• Use symbolism to convey the horror emotion, such as incorporating scary objects like skulls, bones, or creepy dolls into the scene.
  • Use sensory details to make the reader feel like they are a part of the scene, such as describing the cold dampness of a dark basement or the smell of decay in an abandoned house.

Keep in mind that these are just a few examples, and there are many other ways to mirror the emotion of horror through the settings or atmosphere of a scene. The key is to create a sense of dread and fear that will keep the reader on the edge of their seat.

Verbs Associated with Horror

Here are some verbs commonly associated with the emotion of horror:

  • Terrify
  • Frighten
  • Startle
  • Petrify
  • Shock
  • Appall
  • Alarm
  • Scare
  • Daunt
  • Dismay
  • Unnerve
  • Menace
  • Horrify
  • Creep out

Emotions Before Horror

Here are some emotions that may come before a character experiences horror:

  • Curiosity
  • Confusion
  • Suspense
  • Tension
  • Fear
  • Dread
  • Unease
  • Apprehension
  • Paranoia

Emotions After Horror

Here are some emotions that may come after a character experiences horror:

  • Fear
  • Panic
  • Dread
  • Shock
  • Trauma
  • Paranoia
  • Anxiety
  • Insecurity
  • Nightmares

Telling Horror Examples to Avoid

Here are some examples of telling the emotion horror in a sentence. You should avoid things like this:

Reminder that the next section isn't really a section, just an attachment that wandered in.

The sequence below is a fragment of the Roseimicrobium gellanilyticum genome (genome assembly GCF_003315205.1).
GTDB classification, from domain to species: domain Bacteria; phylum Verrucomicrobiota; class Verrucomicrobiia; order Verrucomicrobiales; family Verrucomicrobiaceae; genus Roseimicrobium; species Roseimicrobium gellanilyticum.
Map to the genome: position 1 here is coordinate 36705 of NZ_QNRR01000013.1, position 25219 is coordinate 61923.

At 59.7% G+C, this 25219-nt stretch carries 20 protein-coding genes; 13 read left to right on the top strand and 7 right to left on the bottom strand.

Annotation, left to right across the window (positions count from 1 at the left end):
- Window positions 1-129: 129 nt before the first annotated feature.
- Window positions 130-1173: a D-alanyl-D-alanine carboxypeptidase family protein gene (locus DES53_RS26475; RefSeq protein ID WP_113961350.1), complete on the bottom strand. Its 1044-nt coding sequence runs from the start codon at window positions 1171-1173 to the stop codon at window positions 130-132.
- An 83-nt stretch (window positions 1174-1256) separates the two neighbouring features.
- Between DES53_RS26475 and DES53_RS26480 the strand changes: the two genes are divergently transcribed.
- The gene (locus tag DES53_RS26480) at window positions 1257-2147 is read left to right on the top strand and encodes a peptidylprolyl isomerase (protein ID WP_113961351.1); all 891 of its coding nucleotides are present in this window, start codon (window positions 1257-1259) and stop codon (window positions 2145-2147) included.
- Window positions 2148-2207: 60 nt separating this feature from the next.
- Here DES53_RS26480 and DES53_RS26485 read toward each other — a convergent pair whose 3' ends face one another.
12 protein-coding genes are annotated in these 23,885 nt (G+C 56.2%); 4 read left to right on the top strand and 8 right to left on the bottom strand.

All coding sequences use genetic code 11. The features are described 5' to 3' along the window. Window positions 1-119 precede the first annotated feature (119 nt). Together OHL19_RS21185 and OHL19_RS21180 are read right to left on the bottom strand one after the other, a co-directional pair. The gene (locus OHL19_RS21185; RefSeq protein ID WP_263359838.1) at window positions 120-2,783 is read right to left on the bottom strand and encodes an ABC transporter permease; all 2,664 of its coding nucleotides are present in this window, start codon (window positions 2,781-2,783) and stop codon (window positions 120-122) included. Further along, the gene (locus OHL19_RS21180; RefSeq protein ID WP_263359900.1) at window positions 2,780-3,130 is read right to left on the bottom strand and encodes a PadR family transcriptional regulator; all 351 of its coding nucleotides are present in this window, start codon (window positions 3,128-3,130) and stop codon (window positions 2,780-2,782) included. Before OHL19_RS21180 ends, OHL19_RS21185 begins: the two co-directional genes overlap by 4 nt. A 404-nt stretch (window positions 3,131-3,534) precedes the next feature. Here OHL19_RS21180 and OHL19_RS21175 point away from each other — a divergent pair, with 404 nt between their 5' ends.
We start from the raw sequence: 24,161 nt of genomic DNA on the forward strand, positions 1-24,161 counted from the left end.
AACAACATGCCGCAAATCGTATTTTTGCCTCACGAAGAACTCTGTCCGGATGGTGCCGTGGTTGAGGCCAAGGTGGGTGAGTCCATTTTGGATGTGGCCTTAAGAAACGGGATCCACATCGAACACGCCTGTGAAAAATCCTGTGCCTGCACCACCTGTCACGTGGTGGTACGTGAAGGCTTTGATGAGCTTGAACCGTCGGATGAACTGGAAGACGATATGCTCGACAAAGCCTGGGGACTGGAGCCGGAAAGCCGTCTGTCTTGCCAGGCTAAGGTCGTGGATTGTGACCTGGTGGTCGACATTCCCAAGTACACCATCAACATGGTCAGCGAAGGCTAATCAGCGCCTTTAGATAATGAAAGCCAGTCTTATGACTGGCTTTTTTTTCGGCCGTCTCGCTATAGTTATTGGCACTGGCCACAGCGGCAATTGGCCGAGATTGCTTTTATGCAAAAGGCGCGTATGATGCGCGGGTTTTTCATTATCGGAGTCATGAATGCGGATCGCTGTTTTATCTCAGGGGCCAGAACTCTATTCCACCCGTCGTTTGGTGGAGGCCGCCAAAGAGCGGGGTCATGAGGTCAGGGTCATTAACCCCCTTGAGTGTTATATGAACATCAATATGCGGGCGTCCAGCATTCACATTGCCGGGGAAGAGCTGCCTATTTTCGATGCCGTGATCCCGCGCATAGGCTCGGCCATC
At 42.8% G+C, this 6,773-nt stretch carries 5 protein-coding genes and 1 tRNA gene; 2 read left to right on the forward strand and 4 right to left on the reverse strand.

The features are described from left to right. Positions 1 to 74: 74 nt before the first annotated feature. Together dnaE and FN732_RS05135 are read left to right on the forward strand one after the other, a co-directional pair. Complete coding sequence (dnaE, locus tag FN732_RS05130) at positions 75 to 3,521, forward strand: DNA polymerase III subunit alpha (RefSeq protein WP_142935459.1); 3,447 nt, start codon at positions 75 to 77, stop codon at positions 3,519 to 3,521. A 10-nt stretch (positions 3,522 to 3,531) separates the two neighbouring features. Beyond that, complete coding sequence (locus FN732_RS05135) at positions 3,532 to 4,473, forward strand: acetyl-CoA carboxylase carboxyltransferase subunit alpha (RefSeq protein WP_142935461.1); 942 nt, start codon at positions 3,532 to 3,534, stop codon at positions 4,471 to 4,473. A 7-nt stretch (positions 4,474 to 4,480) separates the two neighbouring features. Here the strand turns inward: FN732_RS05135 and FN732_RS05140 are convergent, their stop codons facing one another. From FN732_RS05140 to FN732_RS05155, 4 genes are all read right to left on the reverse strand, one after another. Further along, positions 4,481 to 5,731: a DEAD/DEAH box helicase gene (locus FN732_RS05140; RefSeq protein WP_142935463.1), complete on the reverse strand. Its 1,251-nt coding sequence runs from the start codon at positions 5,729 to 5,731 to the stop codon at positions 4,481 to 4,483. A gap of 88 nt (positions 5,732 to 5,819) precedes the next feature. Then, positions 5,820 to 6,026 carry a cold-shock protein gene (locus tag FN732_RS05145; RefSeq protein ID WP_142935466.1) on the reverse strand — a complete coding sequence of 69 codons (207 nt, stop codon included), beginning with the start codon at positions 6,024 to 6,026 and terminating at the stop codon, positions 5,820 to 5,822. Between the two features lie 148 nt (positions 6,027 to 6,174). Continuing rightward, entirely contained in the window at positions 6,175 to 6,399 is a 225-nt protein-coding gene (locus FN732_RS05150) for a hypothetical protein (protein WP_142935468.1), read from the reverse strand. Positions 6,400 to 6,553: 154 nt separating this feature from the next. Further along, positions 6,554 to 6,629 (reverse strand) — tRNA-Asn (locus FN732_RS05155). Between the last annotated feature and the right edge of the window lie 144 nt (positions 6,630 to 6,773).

• Jane was feeling horrified by what she saw.
  • Sarah felt a chill run down her spine as she looked at the haunted house.
  • The sight of the monster made John feel horrified.
  • The characters were all horrified by the gruesome scene.
  • The feeling of horror was overwhelming.
  • The horror on their faces was evident.
  • The story was filled with horror from beginning to end.
  • The reader was left feeling horrified by the events of the book.
  • The horror movie was too much for some viewers to handle.

Practical Examples of Showing Horror

Here are some examples of showing horror in a sentence:

  • The sound of footsteps echoed through the empty hallway.
  • The rusty hinges creaked as the door slowly opened.
  • The dimly lit room was filled with shadows that seemed to move on their own.
  • A cold breeze blew through the broken window, making the curtains dance.

Exercises for Showing Horror

Here are some writing exercises to practice showing horror:

  • Start by brainstorming a list of things that scare you. Then, challenge yourself to take those fears and translate them into your character's fears. What are their deepest, darkest fears?
  • Consider the physical reactions that come with fear. Does your character's heart race? Do they feel nauseous? Do they get sweaty palms? Use these physical cues to convey the emotion of horror.
  • Write a scene from your character's perspective where they encounter something terrifying. Use sensory details to paint a vivid picture of what's happening.
  • Explore your character's backstory to see if there are any traumatic experiences that could contribute to their fear. How do those experiences impact their current behavior and reactions to fear?
  • Play with pacing and suspense to build up to the moment of horror. Use short, choppy sentences to convey a sense of urgency and unease.
  • Experiment with different types of horror, such as psychological horror or supernatural horror. How does your character react differently to each type?

Want more help with showing emotion instead of telling? You find more help in our full thesaurus of emotions.